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Smith's New M&P9 2.0 Competitor: Ultimate Factory Competition Pistol

Feature-packed out of the box, Smith & Wesson's New Performance Center M&P9 2.0 Competitor could be the ultimate out-of-the-box-ready competition pistol.

Smith's New M&P9 2.0 Competitor: Ultimate Factory Competition Pistol

Smith & Wesson’s M&P line of handguns has been a gold mine for the company, and that mother lode is not yet tapped out. Following close on the heels of the introduction of the metal-frame M&P in late 2022, Smith & Wesson has created a version that should be of interest to anyone who competes or is thinking about competing in today’s action-pistol sports: the Performance Center M&P9 2.0 Competitor. As part of the M&P Metal family, it features an aluminum frame, and in this case the stainless steel barrel is five inches long—three-quarters inch longer than the regular Metal full-size pistol. You’d think this would mean the Competitor is heavier than the regular full-size Metal, but it’s actually an ounce lighter at 29 ounces. How can that be? The Competitor’s slide—which is treated to a Tungsten Grey Cerakote finish—has aggressive lightening cuts in the slide: three ovals on each side at the muzzle and twin 2.5-inch-long cuts in the top of the slide starting just behind the front-sight dovetail. These cuts serve to reduce the reciprocating weight of the slide and keep the balance from being muzzle heavy. Combined with the M&P’s low bore axis, the design reduces muzzle flip—increasing the ability to deliver rounds on target at speed. The slide has a sporty, angled cut at the muzzle as well. And instead of the wavy slide serrations you’ll find on either the polymer- or metal-frame M&Ps, the Competitor’s serrations have straight sides. The serrations are slightly angled, and the ones at the front are deeper than those at the rear. This makes sense to me for a couple of reasons. One, with the prevalence of red dot sights, the rear serrations don’t come into play all that much when you’re manipulating the slide. You’re primarily grabbing the sight when you rack. However, if you’re not shooting a red dot, the rear serrations work just fine.

Some of the competition-ready features include an extended magazine release and a trigger with an enhanced sear resulting in a light, clean trigger break.

Two, some competitors will do a press check after being given the “Load and make ready” command at the beginning of a stage, ensuring a round did indeed chamber. The Competitor’s aggressive forward serrations make this easy to do. There is also a viewing port in the barrel hood for visual confirmation of the chamber’s condition. M&Ps that are set up for red dots are among the most accommodating pistols in terms sight footprints, thanks to the seven provided polymer plates. Right out of the box you can mount Trijicon RMR, Leupold DeltaPoint and DeltaPoint Pro, and six other red dots. For the RMR you use the screws that come with the sight; for the rest, S&W provides five sets of screws. The gun comes with a black polymer slide cover plate installed. The iron sights are steel, set in dovetails, and they are excellent. The rear is black and serrated with a 0.16-inch notch. The front sports a green fiber-optic pipe that’s well protected in a steel housing. The blade portion is 0.154 inch wide, and the sight body is 0.77 inch long. Sight radius is 6.5 inches. The irons are standard height and will not co-witness with most red dots.

A gun meant for competition definitely needs a great trigger, and the Competitor doesn’t disappoint. As Keith Wood described it in his review of the M&P Metal, it’s “semi-flat,” exhibiting just a slight curve and incorporating a safety lever. But in the case of the Competitor, it is treated to some Performance Center love, with an enhanced sear for a lighter, crisper pull. How much lighter? The pull on my sample averaged 3.5 pounds. That’s a full pound lighter than the trigger pull on the M&P Metal that Wood reviewed. Sure, individual triggers will vary some in weight, but a pound difference is significant. The Competitor’s trigger has a quarter-inch of take-up and a nice, crisp break. The reset is a bit on the soft side, but it’s easily discernible. There’s no manual safety. The magazine release is oversize, extended and easy to activate. It’s reversible for lefties; the extension must be removed by turning out the Allen screw before switching the release to the other side.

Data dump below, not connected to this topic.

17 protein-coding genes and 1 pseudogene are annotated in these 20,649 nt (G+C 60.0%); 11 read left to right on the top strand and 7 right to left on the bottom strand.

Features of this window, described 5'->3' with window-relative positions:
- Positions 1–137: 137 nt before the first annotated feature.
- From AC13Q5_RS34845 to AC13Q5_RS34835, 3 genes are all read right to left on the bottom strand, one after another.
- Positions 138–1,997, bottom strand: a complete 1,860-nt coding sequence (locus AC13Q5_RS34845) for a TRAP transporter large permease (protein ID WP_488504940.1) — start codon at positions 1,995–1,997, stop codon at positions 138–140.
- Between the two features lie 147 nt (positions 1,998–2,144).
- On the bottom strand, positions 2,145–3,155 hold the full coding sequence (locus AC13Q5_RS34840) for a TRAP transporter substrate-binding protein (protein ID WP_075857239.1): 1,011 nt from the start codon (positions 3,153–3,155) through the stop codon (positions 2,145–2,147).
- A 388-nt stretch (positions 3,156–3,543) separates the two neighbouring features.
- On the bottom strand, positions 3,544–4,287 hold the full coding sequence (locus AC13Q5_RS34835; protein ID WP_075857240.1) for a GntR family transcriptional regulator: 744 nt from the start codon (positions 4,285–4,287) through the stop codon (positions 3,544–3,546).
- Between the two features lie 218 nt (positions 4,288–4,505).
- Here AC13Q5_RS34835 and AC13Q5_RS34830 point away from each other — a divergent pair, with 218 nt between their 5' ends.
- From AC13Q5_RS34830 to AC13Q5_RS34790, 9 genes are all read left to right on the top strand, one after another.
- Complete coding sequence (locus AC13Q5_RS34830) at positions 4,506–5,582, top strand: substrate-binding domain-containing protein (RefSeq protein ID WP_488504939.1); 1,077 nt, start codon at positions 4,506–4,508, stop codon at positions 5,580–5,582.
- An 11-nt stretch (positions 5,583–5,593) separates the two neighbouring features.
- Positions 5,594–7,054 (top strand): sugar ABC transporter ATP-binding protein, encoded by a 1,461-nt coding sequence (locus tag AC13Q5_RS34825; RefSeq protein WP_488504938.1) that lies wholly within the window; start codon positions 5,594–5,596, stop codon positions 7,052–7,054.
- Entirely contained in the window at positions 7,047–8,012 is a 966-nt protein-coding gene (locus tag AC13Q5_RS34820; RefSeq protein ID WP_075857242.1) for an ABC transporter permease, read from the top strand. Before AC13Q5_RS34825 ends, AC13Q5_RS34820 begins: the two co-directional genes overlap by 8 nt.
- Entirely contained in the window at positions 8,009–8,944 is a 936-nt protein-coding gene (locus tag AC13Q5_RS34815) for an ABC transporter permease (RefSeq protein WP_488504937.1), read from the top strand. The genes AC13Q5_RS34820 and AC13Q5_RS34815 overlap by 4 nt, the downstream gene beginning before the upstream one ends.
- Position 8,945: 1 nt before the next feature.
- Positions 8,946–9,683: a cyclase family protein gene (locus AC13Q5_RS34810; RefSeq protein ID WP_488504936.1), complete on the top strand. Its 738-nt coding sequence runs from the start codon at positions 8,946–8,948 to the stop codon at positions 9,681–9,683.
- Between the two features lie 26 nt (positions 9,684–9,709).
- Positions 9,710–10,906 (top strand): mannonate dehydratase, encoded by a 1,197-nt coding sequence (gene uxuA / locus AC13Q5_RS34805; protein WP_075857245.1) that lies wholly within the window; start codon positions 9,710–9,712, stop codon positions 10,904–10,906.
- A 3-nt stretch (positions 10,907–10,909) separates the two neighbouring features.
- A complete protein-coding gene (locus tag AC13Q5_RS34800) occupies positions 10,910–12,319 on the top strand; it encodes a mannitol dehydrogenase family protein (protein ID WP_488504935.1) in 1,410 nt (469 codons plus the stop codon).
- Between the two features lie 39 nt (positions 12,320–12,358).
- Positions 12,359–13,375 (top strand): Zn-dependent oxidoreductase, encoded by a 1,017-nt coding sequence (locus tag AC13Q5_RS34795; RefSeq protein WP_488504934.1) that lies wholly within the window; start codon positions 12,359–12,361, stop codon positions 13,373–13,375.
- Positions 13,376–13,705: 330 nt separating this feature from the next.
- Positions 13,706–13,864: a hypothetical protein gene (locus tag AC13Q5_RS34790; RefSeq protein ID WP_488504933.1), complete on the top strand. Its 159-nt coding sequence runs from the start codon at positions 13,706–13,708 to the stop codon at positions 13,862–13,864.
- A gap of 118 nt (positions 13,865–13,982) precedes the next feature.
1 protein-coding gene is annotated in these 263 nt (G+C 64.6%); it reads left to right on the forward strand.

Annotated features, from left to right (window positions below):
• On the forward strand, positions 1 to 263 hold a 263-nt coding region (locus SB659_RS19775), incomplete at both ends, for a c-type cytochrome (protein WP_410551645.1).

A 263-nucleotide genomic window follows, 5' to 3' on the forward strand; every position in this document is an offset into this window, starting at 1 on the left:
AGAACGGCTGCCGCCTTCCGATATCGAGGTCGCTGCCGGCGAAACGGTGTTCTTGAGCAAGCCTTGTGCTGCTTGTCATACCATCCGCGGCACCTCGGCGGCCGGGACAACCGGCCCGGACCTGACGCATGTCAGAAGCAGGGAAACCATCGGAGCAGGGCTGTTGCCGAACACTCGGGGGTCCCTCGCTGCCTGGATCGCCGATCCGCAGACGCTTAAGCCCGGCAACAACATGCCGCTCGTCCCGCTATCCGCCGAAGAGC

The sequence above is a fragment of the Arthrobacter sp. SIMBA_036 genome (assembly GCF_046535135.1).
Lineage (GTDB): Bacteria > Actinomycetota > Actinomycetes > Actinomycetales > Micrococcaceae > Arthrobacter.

Lightening cuts on both sides and the top of the five-inch slide reduce reciprocating mass for less muzzle jump. Finish is Tungsten Grey Cerakote.

As mentioned, the aluminum frame on my sample has a Tungsten Grey Cerakote finish that matches the slide—there’s also a two-tone version with a black Armornite slide—and out front you’ll find a three-slot rail. But the big news here is the removable magazine well funnel in addition to the four interchangeable backstraps that come with M&P 2.0 guns: small, medium, medium-large and large. The funnel comes installed. To change the backstraps, remove the frame tool at the heel of the grip and push the funnel off to the front. Then you can switch backstraps and reassemble in reverse order. If you’re going to run the gun without the funnel, you’ll need to install the alternate frame tool, which is longer and slimmer.

The first time I fired the Competitor in a match I shot it as an Open gun—magazine well funnel installed and a Leupold DeltaPoint Pro up top. One of my local clubs runs what it calls Defensive Pistol competitions. They’re basically USPSA matches but without the official trappings. It’s basically a “fun match,” but there is a shot timer, and you’re drawing, moving, dealing with obstacles, and shooting for accuracy and speed. The Competitor acquitted itself really well. Reloads were amazing. I didn’t even have to think about them. No twisting the gun in my hand to activate the release, no fumbling to hit the well thanks to the funnel. Magazines dropped free every time. However, you do need to take care to seat the magazines properly. Since I live in a restrictive state, the four magazines that came with my sample are 10-rounders. Their metal tubes are capped off with polymer extensions, and the springs are stout. A magazine loader is pretty much mandatory, and even at that you to have to apply serious pressure to get the 10th round in. In discussing the issue with a Smith & Wesson product guy, he confirmed that the 10-rounders are particularly difficult to load.

The magazine well speeds reloads, and the well is removable for competition divisions that don’t permit it. The stippled backstrap and frontstrap contribute to the gun’s great control.